Now showing articles in "crome-plated"
Happy New Year!
Posted 2018-01-03 03:09:37 GMT
Welcome to 2018, everyone! Here's hoping to a happier, healthier, less chaotic year, filled with more kindness, love, and understanding than the world saw in 2017.
Airline flights are a good source of downtime, and have historically been a great time for me to brainstorm and reflect, and today's flight from Chicago-Midway to Charlotte was no exception. I now have an ambitious and aggressive roadmap for this year, both personally and professionally, and it includes everything from Dancer improvements to new service offerings and products. Most of 2017 felt wasted to me, and it's important to me to make amends to myself in the coming year.
So until my next post, keep on rocking in the free world, and wherever else you may be! Good fortune to you in 2018.
Screen Locking in High Sierra
Posted 2017-10-15 21:59:14 GMT
Did you know macOS High Sierra has a shortcut for locking your screen? You can change the shortcut to something more agreeable to you. I used to use Padlock for this functionality, but now it is completely baked into the OS.
Friday Grab Bag
Posted 2017-10-06 15:21:01 GMT
Happy Friday! Here's a healthy dose of randomness to start your weekend:
- The iOS 11 update is pretty nice so far, especially for iPad users. However, the battery usage on my iPhone 6s seems to have increased significantly. Has anyone else noticed this?
- PostgreSQL 10.0 has been released! Check out the announcement.
- AOL Instant Messenger will be discontinued on December 15th. It's the end of an era.
- The Perl Dancer Survey 2017 is online. The Core Team needs and wants your feedback about the future of Dancer. Find out more about the survey, and get your response in by October 31.
Have a great weekend everyone!
The Importance of Security Updates
Posted 2017-09-15 03:46:42 GMT
We are almost all universally guilty of it. Whether it's that iOS update on your iPhone, or the Windows Updates you have been sitting on for two months, we are all guilty of not updating our computers and devices when we should. The problem is that we are every-increasingly becoming targets of cyber attacks and cyber fraud, and by not staying on top of our updates, we are unnecessarily exposing ourselves to increased risk from these attacks. But when you are responsible for safeguarding the credit history and personal information for a substantial percentage of your country's population, keeping up with updates isn't an option, it's mandatory. And that was precisely the case with Experian.
When you are a company the size of Experian, applying a security update such as the article describes might not be as easy as running Windows Update, but when you are the company the size of Experian, it doesn't matter. You *know* you are going to be on the front-lines of cyber warfare, and applying your security updates in a timely manner is one of your first lines of defense. When leaving unpatched security vulnerabilities, the question becomes not if it will be exploited, but when. And in this case, Experian's negligence has put the over 143 million people at risk of fraud, identity theft - or worse.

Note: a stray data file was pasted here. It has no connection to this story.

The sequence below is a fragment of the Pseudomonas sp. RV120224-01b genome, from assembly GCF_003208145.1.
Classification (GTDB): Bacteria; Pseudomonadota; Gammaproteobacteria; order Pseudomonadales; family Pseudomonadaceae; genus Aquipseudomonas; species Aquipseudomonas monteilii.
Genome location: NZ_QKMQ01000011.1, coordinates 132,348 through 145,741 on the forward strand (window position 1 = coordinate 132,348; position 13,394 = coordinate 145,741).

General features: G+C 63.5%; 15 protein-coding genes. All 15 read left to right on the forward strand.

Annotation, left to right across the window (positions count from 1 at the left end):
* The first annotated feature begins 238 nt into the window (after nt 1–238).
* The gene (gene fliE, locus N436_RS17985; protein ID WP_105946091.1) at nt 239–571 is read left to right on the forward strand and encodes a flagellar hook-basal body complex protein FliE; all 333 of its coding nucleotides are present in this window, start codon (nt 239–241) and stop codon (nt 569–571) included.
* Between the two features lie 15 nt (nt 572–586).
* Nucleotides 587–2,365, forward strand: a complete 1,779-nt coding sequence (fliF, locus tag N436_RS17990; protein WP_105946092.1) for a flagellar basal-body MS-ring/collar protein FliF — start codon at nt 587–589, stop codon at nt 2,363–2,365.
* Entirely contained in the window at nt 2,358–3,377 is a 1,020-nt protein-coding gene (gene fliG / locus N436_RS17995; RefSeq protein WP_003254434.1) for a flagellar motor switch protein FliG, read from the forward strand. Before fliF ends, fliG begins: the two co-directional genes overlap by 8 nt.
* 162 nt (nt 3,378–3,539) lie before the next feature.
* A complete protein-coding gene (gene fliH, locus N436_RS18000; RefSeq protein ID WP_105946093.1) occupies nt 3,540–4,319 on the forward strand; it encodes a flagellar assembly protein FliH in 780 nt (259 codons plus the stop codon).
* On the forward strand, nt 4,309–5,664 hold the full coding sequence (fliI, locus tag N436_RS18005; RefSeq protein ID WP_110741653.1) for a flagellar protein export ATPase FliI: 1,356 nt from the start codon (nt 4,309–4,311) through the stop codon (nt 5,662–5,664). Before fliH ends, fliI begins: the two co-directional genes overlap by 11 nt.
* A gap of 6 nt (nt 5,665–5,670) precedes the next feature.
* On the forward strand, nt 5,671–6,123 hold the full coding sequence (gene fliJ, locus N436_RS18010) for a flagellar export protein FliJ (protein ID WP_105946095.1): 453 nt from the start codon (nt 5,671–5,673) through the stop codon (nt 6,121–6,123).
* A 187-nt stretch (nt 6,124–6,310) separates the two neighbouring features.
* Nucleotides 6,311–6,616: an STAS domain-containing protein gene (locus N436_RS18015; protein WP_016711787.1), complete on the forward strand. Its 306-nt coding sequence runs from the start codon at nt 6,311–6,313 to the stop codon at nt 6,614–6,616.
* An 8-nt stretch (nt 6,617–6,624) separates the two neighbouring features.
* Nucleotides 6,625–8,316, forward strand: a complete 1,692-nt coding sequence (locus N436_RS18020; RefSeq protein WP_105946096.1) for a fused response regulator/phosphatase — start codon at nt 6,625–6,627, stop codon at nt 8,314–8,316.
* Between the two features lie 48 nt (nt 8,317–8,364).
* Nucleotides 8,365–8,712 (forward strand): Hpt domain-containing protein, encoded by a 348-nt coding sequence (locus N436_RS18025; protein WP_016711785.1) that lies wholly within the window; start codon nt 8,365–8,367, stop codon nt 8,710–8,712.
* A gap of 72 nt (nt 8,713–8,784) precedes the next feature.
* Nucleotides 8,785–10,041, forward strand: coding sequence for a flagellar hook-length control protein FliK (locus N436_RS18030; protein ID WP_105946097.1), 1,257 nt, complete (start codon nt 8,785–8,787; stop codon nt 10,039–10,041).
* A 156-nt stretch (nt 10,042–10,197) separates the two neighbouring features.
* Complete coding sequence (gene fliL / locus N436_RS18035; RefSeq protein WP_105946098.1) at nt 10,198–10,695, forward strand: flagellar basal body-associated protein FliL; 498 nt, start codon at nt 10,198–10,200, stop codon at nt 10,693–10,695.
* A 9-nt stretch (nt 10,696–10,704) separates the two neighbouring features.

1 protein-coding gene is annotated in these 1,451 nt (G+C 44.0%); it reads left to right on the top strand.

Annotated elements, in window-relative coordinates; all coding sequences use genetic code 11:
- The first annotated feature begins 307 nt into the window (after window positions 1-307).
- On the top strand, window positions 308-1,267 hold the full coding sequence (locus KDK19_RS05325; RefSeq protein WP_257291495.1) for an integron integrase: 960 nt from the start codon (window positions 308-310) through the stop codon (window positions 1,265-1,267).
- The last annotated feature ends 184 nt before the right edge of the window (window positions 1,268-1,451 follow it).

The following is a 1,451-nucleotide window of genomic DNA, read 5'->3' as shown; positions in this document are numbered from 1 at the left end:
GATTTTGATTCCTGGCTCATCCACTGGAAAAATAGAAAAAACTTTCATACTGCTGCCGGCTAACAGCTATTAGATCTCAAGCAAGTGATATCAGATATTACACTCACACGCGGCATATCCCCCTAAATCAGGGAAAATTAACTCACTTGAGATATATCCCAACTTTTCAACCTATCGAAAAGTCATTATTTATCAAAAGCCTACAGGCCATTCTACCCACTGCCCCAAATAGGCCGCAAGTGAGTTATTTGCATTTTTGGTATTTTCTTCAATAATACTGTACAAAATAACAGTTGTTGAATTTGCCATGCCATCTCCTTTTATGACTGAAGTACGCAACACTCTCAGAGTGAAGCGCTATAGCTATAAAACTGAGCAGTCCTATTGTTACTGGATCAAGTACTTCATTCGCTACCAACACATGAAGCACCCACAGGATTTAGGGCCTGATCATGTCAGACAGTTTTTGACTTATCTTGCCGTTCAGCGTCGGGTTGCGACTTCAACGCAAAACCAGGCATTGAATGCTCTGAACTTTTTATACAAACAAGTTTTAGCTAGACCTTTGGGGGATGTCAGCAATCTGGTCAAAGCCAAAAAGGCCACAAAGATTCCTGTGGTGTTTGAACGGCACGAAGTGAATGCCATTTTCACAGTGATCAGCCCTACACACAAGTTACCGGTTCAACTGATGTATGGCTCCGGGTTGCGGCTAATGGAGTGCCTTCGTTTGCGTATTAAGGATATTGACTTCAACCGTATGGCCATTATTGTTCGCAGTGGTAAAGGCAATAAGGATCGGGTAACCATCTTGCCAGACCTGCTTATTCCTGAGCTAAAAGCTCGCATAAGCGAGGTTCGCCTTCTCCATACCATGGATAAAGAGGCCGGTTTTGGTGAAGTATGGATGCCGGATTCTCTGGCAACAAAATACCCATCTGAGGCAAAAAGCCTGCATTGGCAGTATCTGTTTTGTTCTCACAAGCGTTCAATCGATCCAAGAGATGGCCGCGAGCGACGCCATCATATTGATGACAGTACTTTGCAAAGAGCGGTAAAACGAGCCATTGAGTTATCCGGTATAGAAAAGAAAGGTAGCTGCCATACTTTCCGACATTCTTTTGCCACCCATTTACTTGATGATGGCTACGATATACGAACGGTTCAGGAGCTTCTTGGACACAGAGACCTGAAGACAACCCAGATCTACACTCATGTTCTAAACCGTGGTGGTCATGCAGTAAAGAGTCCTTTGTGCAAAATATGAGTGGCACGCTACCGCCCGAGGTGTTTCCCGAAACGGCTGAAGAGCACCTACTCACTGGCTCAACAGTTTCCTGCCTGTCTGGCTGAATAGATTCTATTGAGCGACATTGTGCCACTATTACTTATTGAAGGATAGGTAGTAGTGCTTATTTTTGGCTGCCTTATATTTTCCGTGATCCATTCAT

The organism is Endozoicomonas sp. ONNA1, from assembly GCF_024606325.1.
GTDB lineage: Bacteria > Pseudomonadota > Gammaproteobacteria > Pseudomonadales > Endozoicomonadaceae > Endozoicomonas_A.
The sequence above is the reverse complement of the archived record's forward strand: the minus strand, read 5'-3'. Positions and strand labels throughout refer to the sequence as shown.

Anyone responsible for ignoring this problem should be immediately sacked, and should forever be unwelcome in any IT department under any circumstance. Is there a Scarlet Letter, dunce cap, or something similar we can brand these bozos with? Both Experian and the managers responsible should be financially liable for any damages incurred by those who have had their information stolen.
While you personally may not be a highly-sought after target like Experian was, the same lesson applies to us all: do not ignore your security updates. You make yourself safer, and you make us all safer.
Good Times/Bad Times
Posted 2017-09-07 19:22:31 GMT
It's been a long and frustrating road, but I have finally resolved the touchpad issues that have plagued me for seemingly forever in Linux. By installing libinput and using it in favor of the Synaptics touchpad driver, the touchpad sensitivity issues that have often plagued my sessions of heads-down programming have come to an end.
On the flip side, however, the latest kernel build for Dell/Ubuntu 16.04 has destroyed Bluetooth support on this laptop. Prior to this update, it was working flawlessly. I am looking at how to revert to an earlier kernel in hopes that I can get it back. Secure boot seems to be standing in my way.
The new 4k monitor I ordered should arrive tomorrow. I am wondering what kind of special hell awaits me when I try to get a multi-monitor setup going. I might have to fall back to good-ole' clamshell mode.